Automation Initiative: WG officially launched its Automation Initiative—an industry-led initiative designed to accelerate field automation progress with a primary focus on field harvesting. WG/WGCIT gathers growers, agtech entrepreneurs, venture capitalists and leaders from technology companies to collaborate on strategies and tactics, as well as create a roadmap, to make the integration of automation more accessible to farms of all sizes and crops.

Grower Trial Network: WGCIT kicked off the first meeting for its Grower Trial Network—an organized group of WG members who trial and evaluate technology coming out of the WGCIT. The group, which is led by Future Volunteer Leaders and supported by WG board members and the Center’s sponsors, holds its annual strategic planning session at Harris Ranch, where they discuss how to further accelerate the development and availability of technology that will enhance the competitiveness and profitability of the specialty crop sector.

Voices of the Valley Podcast: WG created its first podcast: ‘Voices of the Valley.’ The podcast features WGCIT Director Dennis Donohue, as he interviews leaders in agricultural technology and innovation on new solutions for today and tomorrow’s challenges. The podcast currently has 60 episodes and has been downloaded more than 6,500 times.

2020 and Beyond

In addition to developing and enhancing ongoing agtech initiatives, the WGCIT looks to further establish itself as a global stop in the agtech world.

“We have succeeded in becoming a destination for innovation on a global level,” said Donohue. He notes that when international consulates and organizations visit Salinas they request to see the WGCIT to learn what technologies are coming out of the Center and what initiatives are being developed.

“We’ve already formed strategic partnerships with New Zealand, the Netherlands and most recently Canada,” said Donohue. “As we continue to advance the development of solutions and adaptations for our members, we’re evolving into a tech center that is a key player in the global agtech ecosystem.”

On a more local level, the Center will continue to act as a “concierge” service, connecting WG members with WGCIT startups who are developing technologies that directly meet their specific farm and commodity needs. “We know who all the players are, so we are able to fill the gaps and be the direct line between innovators and growers—all with the hopes of rapid commercialization,” said Donohue.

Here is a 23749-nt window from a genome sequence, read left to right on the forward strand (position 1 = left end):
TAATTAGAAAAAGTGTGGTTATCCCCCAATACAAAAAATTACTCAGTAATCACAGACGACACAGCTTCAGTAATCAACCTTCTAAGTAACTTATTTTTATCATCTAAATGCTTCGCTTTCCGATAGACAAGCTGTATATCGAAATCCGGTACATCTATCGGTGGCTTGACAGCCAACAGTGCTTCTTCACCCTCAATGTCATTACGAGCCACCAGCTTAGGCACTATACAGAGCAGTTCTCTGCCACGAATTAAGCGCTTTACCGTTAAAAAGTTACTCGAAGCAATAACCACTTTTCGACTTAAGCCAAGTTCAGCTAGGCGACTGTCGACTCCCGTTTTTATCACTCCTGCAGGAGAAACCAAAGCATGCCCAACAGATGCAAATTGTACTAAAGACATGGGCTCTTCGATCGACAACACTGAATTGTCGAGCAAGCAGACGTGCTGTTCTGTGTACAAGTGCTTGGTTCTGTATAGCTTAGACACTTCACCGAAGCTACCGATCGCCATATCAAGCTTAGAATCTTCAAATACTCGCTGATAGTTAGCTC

Numerous startups have grown and flourished through their involvement with the Center, including Concentric Power, which built a cogeneration system for Taylor Farms and True Leaf Farms; Concept Clean Energy, which recently completed a solar trial at Huntington Farms; and FarmWise, which just raised $14.5 million to continue development of its autonomous weeding vehicle. Additionally, many of the startups that more recently joined the Center are moving and shaking, building both their technologies and teams. Among them are AgTools, which will use its recently awarded $200,000 from the San Diego Angel Conference 2020 to further enhance their tool that aggregates immense amounts of data and simplifies it down to key factors to improve decision-making for farmers, suppliers and buyers; Naio Technologies and Tensorfield Agricluture, two companies now working with WG growers to perfect their autonomous weeders; and Germany-based Novihum, which is successfully growing its team in Salinas and breaching the California market with its revolutionary soil enhancers.

To assist startups, as well as WG members, in building their workforce, the WGCIT also plans to invest in becoming a career-advancement learning center. The Center has plans to serve as an “agtech academy” where students and ag industry employees will learn how to use emerging technologies to advance agriculture through hands-on learning modules, real-world demonstrations and educational programs.

“The future of agriculture is becoming increasingly technical and the agriculture workforce is not keeping pace with the technological developments of the industrial world,” said Donohue. “The key to rapid adoption is upgrading the skills of the current and future workforce on the farm. We, as a tech center, will make that education a necessity.”

The original vision of the WGCIT serving as a hub for the accelerated development and rapid deployment of innovative solutions to help farmers feed more people with fewer inputs still hold true today. Over these past five years, the Center has incrementally evolved and will continue to expand its offerings to further transform the agtech space in both the United States and around the world.